So far, this year, Passover has certainly been different than all other years. While on all other years, the Seder is boisterously celebrated amid family and friends, this year, it was celebrated in private, each family in their own home. Thanks to the efforts of countless online classes given by Chabad-Lubavitch emissaries and others around the world, as well as the robust suite of resources on web sites like, ranging from DIY video tutorials to printable checklists, the Seder tradition was still kept very much alive.

As we approach the closing days of the holiday in a world reeling from the coronavirus, there is yet another tradition that many Jewish people all over the world will celebrate for the first time in isolation and quarantine: “Moshiach’s Meal.”

Held during the final hours of the holiday, this rich and multifaceted custom was vigorously encouraged by the RebbeRabbi Menachem M. Schneerson, of righteous memory—who would personally expound each year at great length about the messianic spark inside each person and how tapping into one’s unlimited potential to do but one more act of goodness holds the potential of global transformation.

Every year, an increasing number of Moshiach meals have been hosted all over the world with people of all backgrounds gathering together in synagogue or in the home of a rabbi, community leader or friend as they revel in the messianic spirit of the day. In recent years, women would also gather for a festive communal celebration of Moshiach’s Meal. Like the Seder that kicks off the holiday, this festive meal also features four cups of wine, the eating of matzah and a whole lot of singing, shared words of inspiration and collective hope for the final redemption.

With people around the world staying at home at this year, efforts have been ramping up to bring this tradition to Jews in the comfort of their own homes. To this end, has created a printable (before the holiday begins) guide to making a Moshiach’s Meal with customs and insights.

Singular Efforts Around the Globe

In this spirit, multiple Chabad-Lubavitch emissaries have taken the initiative to ensure that their communities not miss out on this tradition simply because of the pandemic. Rabbi Yisroel Goldberg and his wife, Shoshana, direct the Chabad center in the neighborhood of Rechavia, Jerusalem. On an average Passover, their Moshiach’s Meal is a lively event, attracting Jews of every background who live in the city. This year, the rabbi turned to Facebook Live before the start of the holiday as a means of explaining in both Hebrew and English the customs associated with the meal. More importantly, he provided food for thought to digest (along with the matzah and wine) for this day about the imminence and importance of Moshiach’s arrival.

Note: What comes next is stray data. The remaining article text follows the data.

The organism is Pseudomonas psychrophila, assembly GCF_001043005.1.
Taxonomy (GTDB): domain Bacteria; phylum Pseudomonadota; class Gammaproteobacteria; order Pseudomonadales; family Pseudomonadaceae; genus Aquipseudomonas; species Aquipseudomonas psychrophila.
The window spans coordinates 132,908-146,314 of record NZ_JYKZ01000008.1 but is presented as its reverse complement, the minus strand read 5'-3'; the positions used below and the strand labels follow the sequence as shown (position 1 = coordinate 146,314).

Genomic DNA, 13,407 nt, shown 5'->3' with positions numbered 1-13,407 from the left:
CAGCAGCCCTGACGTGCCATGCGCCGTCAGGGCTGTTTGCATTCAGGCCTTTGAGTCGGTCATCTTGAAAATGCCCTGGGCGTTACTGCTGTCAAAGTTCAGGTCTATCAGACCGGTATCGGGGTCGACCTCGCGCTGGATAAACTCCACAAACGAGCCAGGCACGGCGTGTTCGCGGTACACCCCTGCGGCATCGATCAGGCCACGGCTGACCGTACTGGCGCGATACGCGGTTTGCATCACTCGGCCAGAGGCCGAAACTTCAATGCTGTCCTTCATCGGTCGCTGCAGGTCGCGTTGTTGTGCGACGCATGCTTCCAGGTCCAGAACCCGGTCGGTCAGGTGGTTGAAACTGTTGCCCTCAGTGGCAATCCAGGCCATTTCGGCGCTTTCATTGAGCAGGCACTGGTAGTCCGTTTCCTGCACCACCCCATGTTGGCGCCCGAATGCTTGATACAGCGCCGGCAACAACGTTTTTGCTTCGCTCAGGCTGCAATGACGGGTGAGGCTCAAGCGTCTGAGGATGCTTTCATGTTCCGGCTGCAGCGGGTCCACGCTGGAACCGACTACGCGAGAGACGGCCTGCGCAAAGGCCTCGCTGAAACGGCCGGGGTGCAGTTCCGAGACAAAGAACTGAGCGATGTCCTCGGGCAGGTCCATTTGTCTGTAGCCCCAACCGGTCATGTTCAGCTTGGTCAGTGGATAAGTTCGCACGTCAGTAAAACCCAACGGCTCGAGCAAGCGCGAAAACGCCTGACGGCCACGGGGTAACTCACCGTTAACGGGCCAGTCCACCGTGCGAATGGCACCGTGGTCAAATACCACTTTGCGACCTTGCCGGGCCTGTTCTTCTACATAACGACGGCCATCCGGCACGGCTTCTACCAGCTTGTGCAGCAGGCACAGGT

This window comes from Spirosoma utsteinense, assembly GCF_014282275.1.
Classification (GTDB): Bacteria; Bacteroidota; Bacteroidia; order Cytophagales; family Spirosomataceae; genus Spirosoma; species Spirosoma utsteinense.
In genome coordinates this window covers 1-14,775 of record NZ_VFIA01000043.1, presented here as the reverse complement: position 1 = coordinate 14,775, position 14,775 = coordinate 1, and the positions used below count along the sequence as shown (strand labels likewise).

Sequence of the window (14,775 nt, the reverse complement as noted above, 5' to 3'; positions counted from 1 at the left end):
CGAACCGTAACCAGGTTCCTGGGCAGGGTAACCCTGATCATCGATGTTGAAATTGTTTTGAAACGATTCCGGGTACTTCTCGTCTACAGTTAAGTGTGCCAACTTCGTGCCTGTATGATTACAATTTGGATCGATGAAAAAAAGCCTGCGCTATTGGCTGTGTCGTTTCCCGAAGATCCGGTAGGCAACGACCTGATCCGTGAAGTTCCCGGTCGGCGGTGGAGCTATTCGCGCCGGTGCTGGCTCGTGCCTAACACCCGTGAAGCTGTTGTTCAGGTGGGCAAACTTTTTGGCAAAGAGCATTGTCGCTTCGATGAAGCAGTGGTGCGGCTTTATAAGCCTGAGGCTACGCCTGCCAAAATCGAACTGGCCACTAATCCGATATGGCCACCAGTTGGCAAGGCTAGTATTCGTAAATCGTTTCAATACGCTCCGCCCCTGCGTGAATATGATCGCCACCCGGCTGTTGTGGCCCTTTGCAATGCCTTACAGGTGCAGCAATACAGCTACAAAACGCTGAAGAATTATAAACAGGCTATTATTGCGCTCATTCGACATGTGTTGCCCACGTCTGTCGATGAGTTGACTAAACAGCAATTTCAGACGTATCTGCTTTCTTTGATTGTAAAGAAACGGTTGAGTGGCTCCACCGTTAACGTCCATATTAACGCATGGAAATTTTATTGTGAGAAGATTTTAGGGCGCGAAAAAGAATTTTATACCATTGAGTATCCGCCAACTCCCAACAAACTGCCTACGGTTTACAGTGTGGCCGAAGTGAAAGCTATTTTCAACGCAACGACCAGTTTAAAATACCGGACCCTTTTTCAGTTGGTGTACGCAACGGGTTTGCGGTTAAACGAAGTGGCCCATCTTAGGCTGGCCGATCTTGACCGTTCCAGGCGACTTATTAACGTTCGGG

After signing off, Goldberg’s phone buzzed with a message from Moshe: “Hi Rabbi, thank you for your wonderful talk tonight. I’m ready. I want to learn all about Moshiach!”

Rabbi Mendel Kaplan, executive director of Chabad Flamingo in Thornhill, Ontario, regularly teaches live on Facebook to thousands worldwide. (And more than 1,000 talks on He, too, has joined the effort to bring the Moshiach Meal to the masses, and as he talked from behind a mound of books, he explained that he is preparing an hour-long lecture to dive deep into the tradition and equip people with the necessary information and inspiration to ignite the fervor of the Messianic spirit right in their own dining rooms.

And in a delightful conversation on’s Facebook page that is drawing thousands of viewers, senior editor Rabbi Tzvi Freeman and Jay Gutovitch explained the deeper meanings of the final day of Passover and Moshiach’s Meal.

“Ultimately, the more you know, the more you can feel,” emphasized Kaplan.

And as the hours of the holiday rapidly approach, the staff at, along with numerous instructors worldwide, are doing just that—rolling out content in a readily available and relatable way so that everyone can celebrate and be inspired by this tradition.

The Moshiach’s Meal is held on the afternoon of Thursday, April 16, after Minchah services. See here for more details on how to conduct a Moshiach Meal at home.